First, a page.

Lessons in the waves

Waves of grace…. the image in these words is one of cleansing and refreshing. A gentleness that envelopes the innermost being and purges the dross of sin and carries it away on the tides. Grace can indeed be that gentle action of God at work in our lives. But after standing on a west coast beach this summer and watching the waves of the open ocean crash into the shore again and again and again, I was reminded that there was nothing gentle about this action. It was fierce even on a relatively calm day, and it was relentless. The pounding action of these waves was most evident on the huge rocks that clustered stoically along the shoreline. Each and every one of them, regardless of their colour, size, or molecular make-up, was worn to a glossy smooth sheen by years of contact with insistent waters. The effect was stunning. Once dull, lifeless surfaces glistened and radiated the gleam of the sun’s rays. I could not resist running my hands repeatedly over their warm silky smoothness. How could something so hard seem so soft?

I’ve mulled this over for some time now – thinking about how waves are often used metaphorically for the grace of God. The dilemma in my mind has probably been that my image of the gentle grace of God and the obvious force and unremitting strength of the waves on that beach seemed completely contradictory. Can grace be that relentless, that determined, that forceful in its attack on the strongholds of my heart?

My own life experience recognizes that it is indeed so. The waves of grace continue to assail my soul because there are still stoic clusters of boulders that persist in resisting the touch of God. I am so humbled that He has not given up. Of all the impossibilities that the God of the impossible must face, it must be the hardness of the human soul. And yet His waves of grace continue…

I noticed another effect of the waves that day. The continuous action created a rhythmic ebb and flow that pulsated like a beating heart. Next to the congregations of large rocks lay sandy reaches of beach, ringed by the flotsam and jetsam of ocean life: seaweed strands, shell shards, and crab carcasses. Free from the impediments of intervening rocks, the waves here could reach and stretch and slide almost playfully along the shoreline. These are the places where people like to congregate. It is comfortable here.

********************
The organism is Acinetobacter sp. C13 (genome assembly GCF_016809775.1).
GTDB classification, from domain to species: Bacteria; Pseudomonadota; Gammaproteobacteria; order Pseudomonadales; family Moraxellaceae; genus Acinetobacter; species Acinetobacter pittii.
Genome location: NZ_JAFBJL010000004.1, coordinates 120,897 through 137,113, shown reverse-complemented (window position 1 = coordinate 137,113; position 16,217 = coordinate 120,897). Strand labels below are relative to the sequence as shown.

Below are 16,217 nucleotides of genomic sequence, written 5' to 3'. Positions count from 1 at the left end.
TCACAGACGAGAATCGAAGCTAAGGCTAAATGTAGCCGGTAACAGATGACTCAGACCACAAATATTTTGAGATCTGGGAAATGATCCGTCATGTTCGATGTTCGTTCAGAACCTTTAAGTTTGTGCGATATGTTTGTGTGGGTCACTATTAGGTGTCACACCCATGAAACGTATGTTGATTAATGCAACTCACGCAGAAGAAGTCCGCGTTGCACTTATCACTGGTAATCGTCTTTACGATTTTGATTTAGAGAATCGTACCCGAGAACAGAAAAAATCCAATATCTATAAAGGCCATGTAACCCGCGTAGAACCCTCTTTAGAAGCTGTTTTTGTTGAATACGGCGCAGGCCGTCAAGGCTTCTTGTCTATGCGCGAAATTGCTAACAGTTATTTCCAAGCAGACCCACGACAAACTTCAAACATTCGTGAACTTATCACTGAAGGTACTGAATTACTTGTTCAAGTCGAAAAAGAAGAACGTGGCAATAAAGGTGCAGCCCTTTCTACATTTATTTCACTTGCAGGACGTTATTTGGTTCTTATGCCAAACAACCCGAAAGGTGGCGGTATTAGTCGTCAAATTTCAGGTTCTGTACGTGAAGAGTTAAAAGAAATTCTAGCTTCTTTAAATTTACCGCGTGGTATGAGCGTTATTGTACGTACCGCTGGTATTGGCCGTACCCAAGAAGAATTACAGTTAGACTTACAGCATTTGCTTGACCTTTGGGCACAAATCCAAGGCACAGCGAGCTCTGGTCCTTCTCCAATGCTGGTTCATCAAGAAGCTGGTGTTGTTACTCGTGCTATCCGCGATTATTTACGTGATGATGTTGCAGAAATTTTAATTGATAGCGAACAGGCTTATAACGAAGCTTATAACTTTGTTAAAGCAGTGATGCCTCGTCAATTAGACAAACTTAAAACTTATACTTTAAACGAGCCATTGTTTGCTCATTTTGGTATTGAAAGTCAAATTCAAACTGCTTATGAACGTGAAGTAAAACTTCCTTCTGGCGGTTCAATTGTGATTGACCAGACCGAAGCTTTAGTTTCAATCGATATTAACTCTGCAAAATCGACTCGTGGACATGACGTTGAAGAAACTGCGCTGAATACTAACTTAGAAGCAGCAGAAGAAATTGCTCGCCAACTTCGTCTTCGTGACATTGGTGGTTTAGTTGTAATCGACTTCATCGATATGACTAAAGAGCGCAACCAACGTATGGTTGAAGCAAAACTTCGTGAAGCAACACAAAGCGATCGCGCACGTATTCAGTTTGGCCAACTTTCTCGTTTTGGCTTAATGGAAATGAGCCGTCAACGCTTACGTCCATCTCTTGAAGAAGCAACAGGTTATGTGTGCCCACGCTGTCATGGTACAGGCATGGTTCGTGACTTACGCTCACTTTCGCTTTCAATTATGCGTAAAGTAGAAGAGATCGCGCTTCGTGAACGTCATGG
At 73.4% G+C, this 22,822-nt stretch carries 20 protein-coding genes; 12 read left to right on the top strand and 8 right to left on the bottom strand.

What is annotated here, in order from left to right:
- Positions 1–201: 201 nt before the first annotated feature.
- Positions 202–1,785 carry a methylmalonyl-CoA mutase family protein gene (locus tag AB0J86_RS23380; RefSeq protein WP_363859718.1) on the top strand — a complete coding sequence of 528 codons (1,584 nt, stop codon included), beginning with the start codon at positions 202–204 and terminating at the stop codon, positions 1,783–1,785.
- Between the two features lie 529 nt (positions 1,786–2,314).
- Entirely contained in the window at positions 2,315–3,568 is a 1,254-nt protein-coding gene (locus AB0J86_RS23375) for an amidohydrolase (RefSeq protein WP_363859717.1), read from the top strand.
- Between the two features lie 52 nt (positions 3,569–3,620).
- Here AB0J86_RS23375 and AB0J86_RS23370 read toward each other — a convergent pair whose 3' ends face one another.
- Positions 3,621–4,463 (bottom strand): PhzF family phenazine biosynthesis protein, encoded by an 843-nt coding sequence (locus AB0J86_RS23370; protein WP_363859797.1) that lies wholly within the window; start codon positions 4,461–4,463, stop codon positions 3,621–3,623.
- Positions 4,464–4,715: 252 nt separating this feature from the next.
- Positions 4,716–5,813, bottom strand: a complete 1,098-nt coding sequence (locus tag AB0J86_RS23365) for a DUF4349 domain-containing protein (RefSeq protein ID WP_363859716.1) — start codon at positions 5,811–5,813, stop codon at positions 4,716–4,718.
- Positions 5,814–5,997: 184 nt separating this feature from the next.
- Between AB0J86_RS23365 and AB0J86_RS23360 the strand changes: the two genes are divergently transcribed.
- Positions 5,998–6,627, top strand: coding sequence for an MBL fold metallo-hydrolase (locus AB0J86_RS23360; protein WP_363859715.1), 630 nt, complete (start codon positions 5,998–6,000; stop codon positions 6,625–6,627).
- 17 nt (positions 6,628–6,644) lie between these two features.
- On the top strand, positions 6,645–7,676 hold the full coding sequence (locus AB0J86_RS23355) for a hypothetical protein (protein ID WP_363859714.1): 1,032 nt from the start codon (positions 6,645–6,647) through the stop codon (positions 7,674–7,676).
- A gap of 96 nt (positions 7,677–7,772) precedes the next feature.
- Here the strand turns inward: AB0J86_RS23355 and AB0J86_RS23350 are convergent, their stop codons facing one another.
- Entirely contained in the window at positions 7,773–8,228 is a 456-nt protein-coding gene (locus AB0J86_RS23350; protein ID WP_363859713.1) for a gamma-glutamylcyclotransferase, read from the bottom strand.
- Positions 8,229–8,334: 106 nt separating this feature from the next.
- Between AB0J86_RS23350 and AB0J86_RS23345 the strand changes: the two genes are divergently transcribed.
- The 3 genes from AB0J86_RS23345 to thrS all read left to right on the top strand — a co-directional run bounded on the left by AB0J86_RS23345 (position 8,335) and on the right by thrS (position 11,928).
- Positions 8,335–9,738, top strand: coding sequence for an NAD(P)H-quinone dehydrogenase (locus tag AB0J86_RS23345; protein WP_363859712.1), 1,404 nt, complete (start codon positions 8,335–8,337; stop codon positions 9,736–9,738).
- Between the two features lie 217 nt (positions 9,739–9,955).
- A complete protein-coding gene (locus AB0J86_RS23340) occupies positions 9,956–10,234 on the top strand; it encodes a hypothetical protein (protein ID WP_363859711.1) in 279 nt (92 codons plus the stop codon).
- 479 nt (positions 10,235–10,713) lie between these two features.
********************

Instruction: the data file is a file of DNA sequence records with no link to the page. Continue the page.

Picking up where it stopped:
As the waves ebbed, returning to gather energy for another run at the beach, the water gently toyed with the tiny grains of sand. Worn to almost microscopic size, the grains settled along tiny rivulets of water, separating by weight into intricate patterns of colour. The resulting effect was similar to the lacy fans of frost one often sees on windowpanes on cold winter mornings. Unlike those frozen images, however, these fans of sand were alive and continually moving, gently shifting and flowing like kaleidoscope rivers.

The same waves. The same fierceness and relentless action. Yet – the effect is so different. Resolute rocks worn smooth and shifting sands given purposeful beauty. How like the grace of God… always working to bring His truth to the hardness of our hearts, always working to remove the sharp, coarse edges that keep us dull to His voice, so that even in our hardness, His glory still shines. And how like the grace of God to reach into those more tender areas of our hearts, where hardness may not be the hindering factor, but perhaps disordered focus, fleeting doubts, haphazard purpose. His grace gently, but consistently, washes over these areas, orchestrating patterns of beauty and colour that reflect His design for our lives.
How like the grace of God.

1 thought on “Lessons in the waves”

  1. What a beautiful picture, Charis. I love the ocean and anything to do with water and appreciate the picture you have painted here of God’s grace.


Leave a Reply

Fill in your details below or click an icon to log in:

WordPress.com Logo

You are commenting using your WordPress.com account. Log Out /  Change )

Twitter picture

You are commenting using your Twitter account. Log Out /  Change )

Facebook photo

You are commenting using your Facebook account. Log Out /  Change )

Connecting to %s